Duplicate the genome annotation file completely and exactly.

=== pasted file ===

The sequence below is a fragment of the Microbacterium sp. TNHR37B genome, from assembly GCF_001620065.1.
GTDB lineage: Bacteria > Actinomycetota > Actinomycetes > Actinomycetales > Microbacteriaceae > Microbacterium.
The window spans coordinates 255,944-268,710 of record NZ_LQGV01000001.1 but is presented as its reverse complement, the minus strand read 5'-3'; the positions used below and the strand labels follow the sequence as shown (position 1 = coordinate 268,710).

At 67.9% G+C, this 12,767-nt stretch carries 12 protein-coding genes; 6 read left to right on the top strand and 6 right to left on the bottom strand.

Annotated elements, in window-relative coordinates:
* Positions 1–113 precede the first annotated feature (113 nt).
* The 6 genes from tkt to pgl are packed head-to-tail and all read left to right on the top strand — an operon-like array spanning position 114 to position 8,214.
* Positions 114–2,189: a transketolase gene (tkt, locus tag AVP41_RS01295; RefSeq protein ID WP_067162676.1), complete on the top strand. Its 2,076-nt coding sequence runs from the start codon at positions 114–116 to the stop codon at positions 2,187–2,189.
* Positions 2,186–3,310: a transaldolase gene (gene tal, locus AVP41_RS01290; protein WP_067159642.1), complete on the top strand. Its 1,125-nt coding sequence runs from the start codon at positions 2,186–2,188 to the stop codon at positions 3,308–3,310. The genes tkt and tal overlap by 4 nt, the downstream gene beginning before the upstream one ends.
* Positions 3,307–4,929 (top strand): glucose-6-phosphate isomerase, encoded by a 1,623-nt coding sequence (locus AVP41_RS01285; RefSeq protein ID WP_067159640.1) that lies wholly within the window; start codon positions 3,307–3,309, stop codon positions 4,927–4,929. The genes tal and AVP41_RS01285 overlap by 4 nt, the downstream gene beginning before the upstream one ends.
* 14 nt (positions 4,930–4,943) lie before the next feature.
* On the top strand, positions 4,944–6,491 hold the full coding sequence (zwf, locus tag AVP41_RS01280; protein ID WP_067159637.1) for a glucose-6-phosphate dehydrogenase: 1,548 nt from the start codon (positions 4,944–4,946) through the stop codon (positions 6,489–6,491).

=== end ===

The sequence below is a fragment of the Microbacterium sp. TNHR37B genome, from assembly GCF_001620065.1.
GTDB lineage: Bacteria > Actinomycetota > Actinomycetes > Actinomycetales > Microbacteriaceae > Microbacterium.
The window spans coordinates 255,944-268,710 of record NZ_LQGV01000001.1 but is presented as its reverse complement, the minus strand read 5'-3'; the positions used below and the strand labels follow the sequence as shown (position 1 = coordinate 268,710).

At 67.9% G+C, this 12,767-nt stretch carries 12 protein-coding genes; 6 read left to right on the top strand and 6 right to left on the bottom strand.

Annotated elements, in window-relative coordinates:
* Positions 1–113 precede the first annotated feature (113 nt).
* The 6 genes from tkt to pgl are packed head-to-tail and all read left to right on the top strand — an operon-like array spanning position 114 to position 8,214.
* Positions 114–2,189: a transketolase gene (tkt, locus tag AVP41_RS01295; RefSeq protein ID WP_067162676.1), complete on the top strand. Its 2,076-nt coding sequence runs from the start codon at positions 114–116 to the stop codon at positions 2,187–2,189.
* Positions 2,186–3,310: a transaldolase gene (gene tal, locus AVP41_RS01290; protein WP_067159642.1), complete on the top strand. Its 1,125-nt coding sequence runs from the start codon at positions 2,186–2,188 to the stop codon at positions 3,308–3,310. The genes tkt and tal overlap by 4 nt, the downstream gene beginning before the upstream one ends.
* Positions 3,307–4,929 (top strand): glucose-6-phosphate isomerase, encoded by a 1,623-nt coding sequence (locus AVP41_RS01285; RefSeq protein ID WP_067159640.1) that lies wholly within the window; start codon positions 3,307–3,309, stop codon positions 4,927–4,929. The genes tal and AVP41_RS01285 overlap by 4 nt, the downstream gene beginning before the upstream one ends.
* 14 nt (positions 4,930–4,943) lie before the next feature.
* On the top strand, positions 4,944–6,491 hold the full coding sequence (zwf, locus tag AVP41_RS01280; protein ID WP_067159637.1) for a glucose-6-phosphate dehydrogenase: 1,548 nt from the start codon (positions 4,944–4,946) through the stop codon (positions 6,489–6,491).